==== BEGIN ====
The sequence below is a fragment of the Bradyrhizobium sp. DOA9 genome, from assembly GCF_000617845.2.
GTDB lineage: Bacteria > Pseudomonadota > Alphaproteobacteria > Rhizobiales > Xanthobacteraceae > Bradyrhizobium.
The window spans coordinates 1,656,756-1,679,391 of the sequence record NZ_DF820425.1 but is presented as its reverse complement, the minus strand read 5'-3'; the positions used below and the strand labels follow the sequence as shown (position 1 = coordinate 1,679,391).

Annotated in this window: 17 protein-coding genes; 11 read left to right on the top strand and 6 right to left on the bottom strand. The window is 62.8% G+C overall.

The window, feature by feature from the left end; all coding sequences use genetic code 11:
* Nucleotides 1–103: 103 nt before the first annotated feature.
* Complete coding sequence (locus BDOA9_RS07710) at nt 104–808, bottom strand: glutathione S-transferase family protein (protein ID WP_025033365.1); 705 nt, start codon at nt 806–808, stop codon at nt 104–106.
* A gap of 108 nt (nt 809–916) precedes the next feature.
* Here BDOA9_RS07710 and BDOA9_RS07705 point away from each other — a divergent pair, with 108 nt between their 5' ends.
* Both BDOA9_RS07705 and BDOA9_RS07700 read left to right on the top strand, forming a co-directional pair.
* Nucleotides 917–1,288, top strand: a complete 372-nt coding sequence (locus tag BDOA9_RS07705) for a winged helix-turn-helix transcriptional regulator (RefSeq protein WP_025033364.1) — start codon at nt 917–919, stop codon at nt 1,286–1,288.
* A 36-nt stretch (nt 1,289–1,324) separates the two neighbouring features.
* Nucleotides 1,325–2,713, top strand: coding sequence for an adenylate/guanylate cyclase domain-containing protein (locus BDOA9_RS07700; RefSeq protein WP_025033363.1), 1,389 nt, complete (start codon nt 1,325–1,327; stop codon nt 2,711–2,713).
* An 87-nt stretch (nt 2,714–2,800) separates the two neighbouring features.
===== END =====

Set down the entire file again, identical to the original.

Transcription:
The sequence below is a fragment of the Bradyrhizobium sp. DOA9 genome, from assembly GCF_000617845.2.
GTDB lineage: Bacteria > Pseudomonadota > Alphaproteobacteria > Rhizobiales > Xanthobacteraceae > Bradyrhizobium.
The window spans coordinates 1,656,756-1,679,391 of the sequence record NZ_DF820425.1 but is presented as its reverse complement, the minus strand read 5'-3'; the positions used below and the strand labels follow the sequence as shown (position 1 = coordinate 1,679,391).

Annotated in this window: 17 protein-coding genes; 11 read left to right on the top strand and 6 right to left on the bottom strand. The window is 62.8% G+C overall.

The window, feature by feature from the left end; all coding sequences use genetic code 11:
* Nucleotides 1–103: 103 nt before the first annotated feature.
* Complete coding sequence (locus BDOA9_RS07710) at nt 104–808, bottom strand: glutathione S-transferase family protein (protein ID WP_025033365.1); 705 nt, start codon at nt 806–808, stop codon at nt 104–106.
* A gap of 108 nt (nt 809–916) precedes the next feature.
* Here BDOA9_RS07710 and BDOA9_RS07705 point away from each other — a divergent pair, with 108 nt between their 5' ends.
* Both BDOA9_RS07705 and BDOA9_RS07700 read left to right on the top strand, forming a co-directional pair.
* Nucleotides 917–1,288, top strand: a complete 372-nt coding sequence (locus tag BDOA9_RS07705) for a winged helix-turn-helix transcriptional regulator (RefSeq protein WP_025033364.1) — start codon at nt 917–919, stop codon at nt 1,286–1,288.
* A 36-nt stretch (nt 1,289–1,324) separates the two neighbouring features.
* Nucleotides 1,325–2,713, top strand: coding sequence for an adenylate/guanylate cyclase domain-containing protein (locus BDOA9_RS07700; RefSeq protein WP_025033363.1), 1,389 nt, complete (start codon nt 1,325–1,327; stop codon nt 2,711–2,713).
* An 87-nt stretch (nt 2,714–2,800) separates the two neighbouring features.